A jury convicted Scott of rape, based on an identification by the victim. She testified that she was assaulted in her bedroom by a single attacker. She acknowledged that “her drapes were drawn, and the room was dark except for some light from a ‘pole light’ outside. She did not get a good look at the man.”

Scott offered an alibi defense from two witnesses, but the jury found him guilty. The circuit court sentenced him to 14 years in prison. An appeal and a habeas petition were both unsuccessful, and Scott served several years before being paroled.

In the Twenty-First Century – first in 2010 and again in 2017 – the Department of Forensic Science conducted DNA testing on some of the evidence in the case, most importantly a pair of the victim’s jeans and a buccal swab from Scott. Those tests indicated that sperm on the jeans could not have come from Scott; nor were they from the victim’s boyfriend, who was her only consensual sexual partner at the time. This petition followed.

Today’s opinion is just over 24 pages, and almost ¾ of that is a recitation of the facts and the procedural posture. That’s an indication of how fact-intensive these proceedings are. The justices evaluate the petition and conclude, unanimously, that “no rational trier of fact would have found him guilty beyond a reasonable doubt” given the results of the DNA tests. The court accordingly grants the writ and vacates the convictions.

There’s one ruling that will prove useful in future petitions. One of Scott’s witnesses was a forensic DNA expert from a private company. She explained the meaning of the tests conducted by DFS, the official state agency charged with conducting testing. The Commonwealth objected to the testimony, citing last year’s In re Brown ruling, where the justices held that tests conducted outside DFS and not reviewed or certified by the state agency, are irrelevant in actual-innocence proceedings.

The court rules that it may consider Scott’s expert here, because she conducted no testing. She merely commented on and explained the DFS test results. That’s acceptable, and in a hypothetical trial, a jury would certainly be allowed to hear her testimony. Lawyers filing petitions like this in the future should keep this distinction in mind when marshaling evidence.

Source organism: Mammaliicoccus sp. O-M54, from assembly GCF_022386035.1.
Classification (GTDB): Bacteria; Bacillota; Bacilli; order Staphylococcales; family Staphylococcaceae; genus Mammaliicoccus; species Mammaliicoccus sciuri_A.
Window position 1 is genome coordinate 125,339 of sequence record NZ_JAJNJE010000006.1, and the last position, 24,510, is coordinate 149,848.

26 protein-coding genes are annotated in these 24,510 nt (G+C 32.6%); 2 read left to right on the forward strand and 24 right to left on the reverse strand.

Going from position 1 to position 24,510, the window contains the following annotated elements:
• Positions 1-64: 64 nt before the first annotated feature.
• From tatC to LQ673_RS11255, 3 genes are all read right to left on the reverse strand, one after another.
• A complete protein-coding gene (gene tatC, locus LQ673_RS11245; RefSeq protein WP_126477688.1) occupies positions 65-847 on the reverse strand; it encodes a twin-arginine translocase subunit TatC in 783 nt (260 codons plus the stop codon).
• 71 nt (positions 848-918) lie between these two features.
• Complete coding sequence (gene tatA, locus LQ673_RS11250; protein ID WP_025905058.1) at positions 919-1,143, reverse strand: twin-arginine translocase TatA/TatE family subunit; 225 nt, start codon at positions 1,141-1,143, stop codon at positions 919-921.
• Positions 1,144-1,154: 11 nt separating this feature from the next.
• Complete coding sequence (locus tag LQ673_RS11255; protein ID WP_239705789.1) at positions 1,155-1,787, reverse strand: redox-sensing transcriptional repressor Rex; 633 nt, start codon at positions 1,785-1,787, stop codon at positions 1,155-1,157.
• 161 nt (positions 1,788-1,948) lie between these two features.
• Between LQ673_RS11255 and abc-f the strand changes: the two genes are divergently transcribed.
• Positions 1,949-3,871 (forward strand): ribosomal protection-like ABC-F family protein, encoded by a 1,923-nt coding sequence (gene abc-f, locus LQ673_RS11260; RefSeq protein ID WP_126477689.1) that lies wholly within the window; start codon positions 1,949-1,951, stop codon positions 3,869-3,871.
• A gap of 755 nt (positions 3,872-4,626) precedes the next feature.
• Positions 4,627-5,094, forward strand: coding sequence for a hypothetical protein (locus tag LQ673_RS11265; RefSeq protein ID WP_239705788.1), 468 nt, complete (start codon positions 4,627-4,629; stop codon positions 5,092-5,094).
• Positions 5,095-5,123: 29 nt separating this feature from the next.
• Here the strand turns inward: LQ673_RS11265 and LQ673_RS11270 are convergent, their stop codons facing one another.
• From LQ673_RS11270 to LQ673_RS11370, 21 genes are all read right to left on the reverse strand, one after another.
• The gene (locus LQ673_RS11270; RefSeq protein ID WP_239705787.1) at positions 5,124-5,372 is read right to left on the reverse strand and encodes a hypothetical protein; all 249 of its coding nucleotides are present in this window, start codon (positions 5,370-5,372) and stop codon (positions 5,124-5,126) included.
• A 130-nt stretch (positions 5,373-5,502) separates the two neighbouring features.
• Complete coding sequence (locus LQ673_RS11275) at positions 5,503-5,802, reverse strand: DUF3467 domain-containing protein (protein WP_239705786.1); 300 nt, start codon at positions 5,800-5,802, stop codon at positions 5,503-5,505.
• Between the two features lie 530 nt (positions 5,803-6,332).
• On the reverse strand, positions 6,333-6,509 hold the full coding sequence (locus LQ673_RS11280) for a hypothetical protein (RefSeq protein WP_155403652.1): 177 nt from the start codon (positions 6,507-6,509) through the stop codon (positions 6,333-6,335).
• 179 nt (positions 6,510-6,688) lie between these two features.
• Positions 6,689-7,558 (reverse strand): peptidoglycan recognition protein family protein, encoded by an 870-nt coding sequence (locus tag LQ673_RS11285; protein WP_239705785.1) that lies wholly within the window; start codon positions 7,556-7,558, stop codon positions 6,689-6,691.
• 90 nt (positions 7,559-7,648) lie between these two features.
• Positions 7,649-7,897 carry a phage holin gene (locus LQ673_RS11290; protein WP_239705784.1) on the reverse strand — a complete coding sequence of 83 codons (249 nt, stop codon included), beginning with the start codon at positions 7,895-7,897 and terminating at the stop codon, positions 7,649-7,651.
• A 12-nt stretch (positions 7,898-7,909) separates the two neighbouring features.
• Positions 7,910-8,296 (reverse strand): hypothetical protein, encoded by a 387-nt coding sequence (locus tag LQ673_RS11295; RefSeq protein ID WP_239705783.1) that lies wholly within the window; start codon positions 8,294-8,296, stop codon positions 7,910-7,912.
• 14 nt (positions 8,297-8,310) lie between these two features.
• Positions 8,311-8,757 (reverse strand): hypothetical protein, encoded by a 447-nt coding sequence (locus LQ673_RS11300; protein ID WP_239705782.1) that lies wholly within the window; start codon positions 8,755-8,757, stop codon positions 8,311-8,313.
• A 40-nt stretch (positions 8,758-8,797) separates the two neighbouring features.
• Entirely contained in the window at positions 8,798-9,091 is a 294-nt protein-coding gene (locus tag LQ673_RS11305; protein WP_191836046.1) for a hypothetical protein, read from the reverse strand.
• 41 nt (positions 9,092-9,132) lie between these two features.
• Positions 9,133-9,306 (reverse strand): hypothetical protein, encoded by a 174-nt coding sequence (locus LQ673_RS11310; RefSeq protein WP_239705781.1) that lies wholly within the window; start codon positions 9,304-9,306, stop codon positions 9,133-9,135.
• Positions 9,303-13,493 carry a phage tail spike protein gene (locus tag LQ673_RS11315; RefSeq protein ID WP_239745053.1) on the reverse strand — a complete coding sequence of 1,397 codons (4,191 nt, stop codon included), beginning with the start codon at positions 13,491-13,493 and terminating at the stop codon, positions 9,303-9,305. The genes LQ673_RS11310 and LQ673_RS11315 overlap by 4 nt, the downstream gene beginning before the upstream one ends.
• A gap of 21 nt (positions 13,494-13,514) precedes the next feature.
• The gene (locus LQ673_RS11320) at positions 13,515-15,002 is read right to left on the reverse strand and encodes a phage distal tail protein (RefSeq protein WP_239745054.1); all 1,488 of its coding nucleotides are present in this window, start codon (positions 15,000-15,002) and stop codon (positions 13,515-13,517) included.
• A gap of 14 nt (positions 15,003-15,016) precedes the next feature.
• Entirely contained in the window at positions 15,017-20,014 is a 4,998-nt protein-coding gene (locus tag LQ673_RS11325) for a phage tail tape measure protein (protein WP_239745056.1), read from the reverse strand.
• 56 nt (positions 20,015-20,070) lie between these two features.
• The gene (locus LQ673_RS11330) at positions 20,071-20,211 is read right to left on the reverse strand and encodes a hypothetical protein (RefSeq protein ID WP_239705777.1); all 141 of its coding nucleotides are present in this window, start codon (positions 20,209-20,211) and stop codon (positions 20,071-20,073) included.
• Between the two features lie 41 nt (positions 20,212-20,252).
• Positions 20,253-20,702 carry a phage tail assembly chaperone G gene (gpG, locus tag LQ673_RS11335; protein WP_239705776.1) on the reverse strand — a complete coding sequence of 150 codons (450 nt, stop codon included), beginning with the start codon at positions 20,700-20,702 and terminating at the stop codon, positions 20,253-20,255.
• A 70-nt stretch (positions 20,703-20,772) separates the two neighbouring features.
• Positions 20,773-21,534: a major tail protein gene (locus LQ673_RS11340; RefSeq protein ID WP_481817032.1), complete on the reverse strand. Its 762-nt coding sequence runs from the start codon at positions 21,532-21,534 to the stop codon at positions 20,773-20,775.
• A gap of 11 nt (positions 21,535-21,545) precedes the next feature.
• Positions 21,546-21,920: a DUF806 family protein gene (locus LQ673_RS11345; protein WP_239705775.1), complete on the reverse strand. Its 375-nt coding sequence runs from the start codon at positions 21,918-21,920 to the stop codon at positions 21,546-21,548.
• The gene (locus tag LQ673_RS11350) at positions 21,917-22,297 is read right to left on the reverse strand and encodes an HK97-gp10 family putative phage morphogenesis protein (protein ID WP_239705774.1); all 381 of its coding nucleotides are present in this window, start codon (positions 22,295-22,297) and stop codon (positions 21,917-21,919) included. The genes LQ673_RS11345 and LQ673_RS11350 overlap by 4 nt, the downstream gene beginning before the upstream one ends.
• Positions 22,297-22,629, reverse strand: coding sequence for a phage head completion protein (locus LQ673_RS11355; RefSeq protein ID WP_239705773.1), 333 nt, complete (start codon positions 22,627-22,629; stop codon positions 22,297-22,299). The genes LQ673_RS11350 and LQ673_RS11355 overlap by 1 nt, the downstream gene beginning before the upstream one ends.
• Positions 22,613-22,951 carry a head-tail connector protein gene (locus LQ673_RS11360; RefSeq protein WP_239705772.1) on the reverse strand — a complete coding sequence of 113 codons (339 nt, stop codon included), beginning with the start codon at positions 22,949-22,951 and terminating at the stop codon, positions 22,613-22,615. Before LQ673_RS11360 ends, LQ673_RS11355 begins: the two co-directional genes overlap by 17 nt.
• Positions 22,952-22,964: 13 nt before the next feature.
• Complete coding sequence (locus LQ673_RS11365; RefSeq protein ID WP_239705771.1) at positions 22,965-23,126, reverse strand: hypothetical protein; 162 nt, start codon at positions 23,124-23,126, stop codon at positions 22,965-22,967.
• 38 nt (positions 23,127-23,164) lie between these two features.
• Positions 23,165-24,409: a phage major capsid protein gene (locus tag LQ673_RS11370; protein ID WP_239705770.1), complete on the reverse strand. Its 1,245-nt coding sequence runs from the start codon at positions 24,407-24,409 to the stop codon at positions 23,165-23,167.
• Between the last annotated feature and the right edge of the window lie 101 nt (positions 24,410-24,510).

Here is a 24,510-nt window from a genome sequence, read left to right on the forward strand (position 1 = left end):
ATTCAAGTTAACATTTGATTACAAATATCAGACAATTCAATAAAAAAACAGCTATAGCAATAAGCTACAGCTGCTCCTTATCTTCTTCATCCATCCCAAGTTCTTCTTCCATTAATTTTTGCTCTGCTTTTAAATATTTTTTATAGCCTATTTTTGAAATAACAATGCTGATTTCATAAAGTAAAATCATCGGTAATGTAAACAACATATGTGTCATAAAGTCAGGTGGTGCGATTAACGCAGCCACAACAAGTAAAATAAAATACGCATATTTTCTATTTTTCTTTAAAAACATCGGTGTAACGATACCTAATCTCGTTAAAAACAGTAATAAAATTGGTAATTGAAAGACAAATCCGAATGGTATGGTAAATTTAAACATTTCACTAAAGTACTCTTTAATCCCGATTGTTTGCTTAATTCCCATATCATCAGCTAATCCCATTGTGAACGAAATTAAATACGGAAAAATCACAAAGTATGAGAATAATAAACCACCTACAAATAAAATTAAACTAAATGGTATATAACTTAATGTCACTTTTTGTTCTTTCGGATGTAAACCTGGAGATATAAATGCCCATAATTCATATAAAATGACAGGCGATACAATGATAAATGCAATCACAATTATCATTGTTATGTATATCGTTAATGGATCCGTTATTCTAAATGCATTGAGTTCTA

(Posted February 11, 2019) Tomorrow the Supreme Court of Virginia convenes writ panels for the first time since the calendar turned. Soon thereafter, the Clerk will start delivering good news, in the form of writs, to a select few appellants. And that will trigger the first uses of the new appellate mediation pilot program in that court; the clerk will also send notices to counsel in qualified appeals, letting them know that the program (and its automatic 30-day stay of deadlines) is available.

I reported on the program last year, and Virginia Business magazine ran a story on it this week. Those of us who put the program together will watch with a mix of hope and eagerness to see how many pairs of civil litigants will take advantage of the crop of newly certified appellate mediators. They, unlike those who see the appellate process all the way through to the mandate, will get to resolve their own appeals, on their own terms.

One last point: The Court of Appeals also is participating in this program, though with a very limited number of cases. That program is limited to domestic-relations appeals where the appellate issue is equitable distribution. In case you’re wondering, no one will mediate an appeal over a protective order or child custody.






(Posted January 22, 2019) It’s been quite a while since I’ve addressed the topic of oral advocacy. While there are numerous speaking styles, and no one of them is definitively correct, here are some notes on the way I do things.

Part 1 – How to Speak

This section is simultaneously breathtaking in its scope and dangerous in its connotation. The topic of how to speak is immense; the study of rhetoric and oratory goes back at least to Aristotle and Demosthenes. And tackling the task of telling people – educated people, at that – how to do something as basic as talking risks giving offense. After all, while we may realize that we’re not very good at painting portraits or singing or ballet, everybody perceives that he or she can talk well. You do, right?